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93EXCivic
93EXCivic UltimaDork
4/10/12 12:21 p.m.
SVreX wrote: The best car for a new driver is a MANUAL transmission vehicle with a couple of scratches and minor dents (keeps the "pride" thing down, so not everyone and their boyfriend is wanting to pile in all the time). It is also good if the seats are a little bit ripped, no AC, no monster stereo, good fuel economy, easy to work on, and paid for in cash (preferably the cash of the new driver).

I disagree that it needs to be some beat to E36 M3 car. If it is a little cool, the kid will much more likely to take care of it and drive it carefully. I think a W123 would a great first car (except for parts cost). Reliable as hell, built like a tank, cool but slow. Some beat to E36 M3 car will just get more beat to E36 M3 and not maintained etc.

My experience in High school (5 years ago) almost no who had "cool" cars that weren't new cars given to them by their parents had very few accidents. There was a '69 Chevelle SS 396, Porsche 944, couple old flatbed diesel trucks that had been modified, Mustang II, Buick Grand National, etc. None of these got wrecked but I know of plenty of people who wrecked SUVs, Lexuses and modern econoboxes.

gamby
gamby PowerDork
4/10/12 12:23 p.m.
KATYB wrote: my cousin was given a brand new volkwagen golf in like 1997 took him 3 days to be laying upsidedown in a ditch cause he flipped it. then got another one and did the same thing 2 weeks later.

Bravo to his parents.

[seinfeld]I mean--who are these people?![/seinfeld]

amg_rx7
amg_rx7 HalfDork
4/10/12 12:58 p.m.

More importantly than the car is some education...

http://streetsurvival.org/

friedgreencorrado
friedgreencorrado PowerDork
4/10/12 1:16 p.m.
failboat wrote: I think the biggest issue with the "our parents drove dangerous cars" argument is that there are a few key distractions these days. cell phones/smart phones, more features in cars to play with to start with...... Even if your teen kid was able to set aside the distractions and drive their classic car responsibly, you know almost no one else on the road is, and they are in the "safe cars" that will crush the old one. Back in the day, everyone was all driving the "dangerous" cars

And there were a lot fewer of them, as well.

Teh E36 M3
Teh E36 M3 Dork
4/10/12 1:21 p.m.
MadScientistMatt wrote:
failboat wrote: I think the biggest issue with the "our parents drove dangerous cars" argument is that there are a few key distractions these days. cell phones/smart phones, more features in cars to play with to start with...... Even if your teen kid was able to set aside the distractions and drive their classic car responsibly, you know almost no one else on the road is, and they are in the "safe cars" that will crush the old one. Back in the day, everyone was all driving the "dangerous" cars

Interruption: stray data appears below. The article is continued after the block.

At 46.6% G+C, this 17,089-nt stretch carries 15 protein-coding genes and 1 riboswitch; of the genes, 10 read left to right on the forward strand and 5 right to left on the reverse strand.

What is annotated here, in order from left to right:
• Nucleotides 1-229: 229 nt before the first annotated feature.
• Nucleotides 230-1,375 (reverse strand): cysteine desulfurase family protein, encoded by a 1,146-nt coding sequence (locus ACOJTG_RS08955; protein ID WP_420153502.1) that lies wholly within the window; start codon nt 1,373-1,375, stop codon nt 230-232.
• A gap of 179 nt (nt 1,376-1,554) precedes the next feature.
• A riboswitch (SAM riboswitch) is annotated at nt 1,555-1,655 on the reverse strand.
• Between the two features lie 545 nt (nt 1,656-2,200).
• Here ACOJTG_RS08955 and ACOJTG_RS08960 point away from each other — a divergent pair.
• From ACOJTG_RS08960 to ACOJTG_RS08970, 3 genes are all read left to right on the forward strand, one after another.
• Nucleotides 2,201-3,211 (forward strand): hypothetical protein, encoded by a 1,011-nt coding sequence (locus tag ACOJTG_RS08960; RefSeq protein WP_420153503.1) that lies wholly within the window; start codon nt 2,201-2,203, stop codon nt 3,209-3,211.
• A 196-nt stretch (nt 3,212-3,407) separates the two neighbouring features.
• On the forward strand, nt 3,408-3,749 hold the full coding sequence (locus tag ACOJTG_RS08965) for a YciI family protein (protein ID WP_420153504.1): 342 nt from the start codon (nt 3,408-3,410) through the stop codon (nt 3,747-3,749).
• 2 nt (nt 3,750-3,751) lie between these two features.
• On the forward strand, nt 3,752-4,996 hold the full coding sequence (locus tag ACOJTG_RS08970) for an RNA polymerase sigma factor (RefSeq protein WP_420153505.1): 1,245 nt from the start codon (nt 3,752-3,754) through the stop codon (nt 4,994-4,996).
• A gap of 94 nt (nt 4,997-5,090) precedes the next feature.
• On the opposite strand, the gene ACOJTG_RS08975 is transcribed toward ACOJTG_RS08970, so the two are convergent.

OTOH, a very minimalist car with a stick shift and no power anything can force you to ignore all these distractions and concentrate on driving. After showing my parents I could make an automatic equipped minivan move around without hitting objects, my parents put me in an '81 Datsun 210 wagon that was barely running. My dad's logic was, "If you can learn to drive that car, you can drive anything." He wasn't kidding - I ended up learning clutch control to the point that I later bought a car with a totally shot clutch because I was so used to very careful clutch release that I didn't even notice it was a problem.

I had an uncle who took the "no distractions, no feeling of safety" to an extreme - when my (male) cousin wrecked a second car, my uncle took away his car and gave him a motorcycle. It worked, but I'm not sure I would try this with a girl. Actually, I'm not sure I would try this with any kid; that may be taking it a bit too far.

I'd say a good first car is one that doesn't have anything blatantly unsafe and is not likely to bite you, but also doesn't pamper the driver and forces you to pay attention. So, naturally... the answer is Miata.

I learned clutch on an 81 B210 as well. My first car was a '69 MG Midget that I still own. It was slower than molasses, but had style, and only 1 passenger seat. I'd wager that one of the biggest distractions kids have is a car full of other kids. Also, the MG gave me a healthy respect for relative size and motion- I would always lose when the question of gross tonnage came up. That said, I drove the snot out of it, and wreaked every drip of that 65 gross horsepower.

Cone_Junky
Cone_Junky Dork
4/10/12 1:27 p.m.
ransom wrote: For the the right unusual person of that demographic description, it might be awesome. If it's not obvious that it'll be awesome, it's a deeply terrible idea.

QFT

KATYB
KATYB HalfDork
4/10/12 3:23 p.m.

note my uncle is filthy rich. bout each one of his kids a 911 for college graduation (the cousin who cant drive learned his lesson and doesnt drive the 911 drive around in a honda accord that bought himself and has dents on every body panel.

SVreX
SVreX UltimaDork
4/10/12 5:57 p.m.

In reply to 93EXCivic:

I didn't say "beat to E36 M3". I said "a couple of scratches and minor dents".

I know A LOT of kids who are given new cars by their parents. Mistake.

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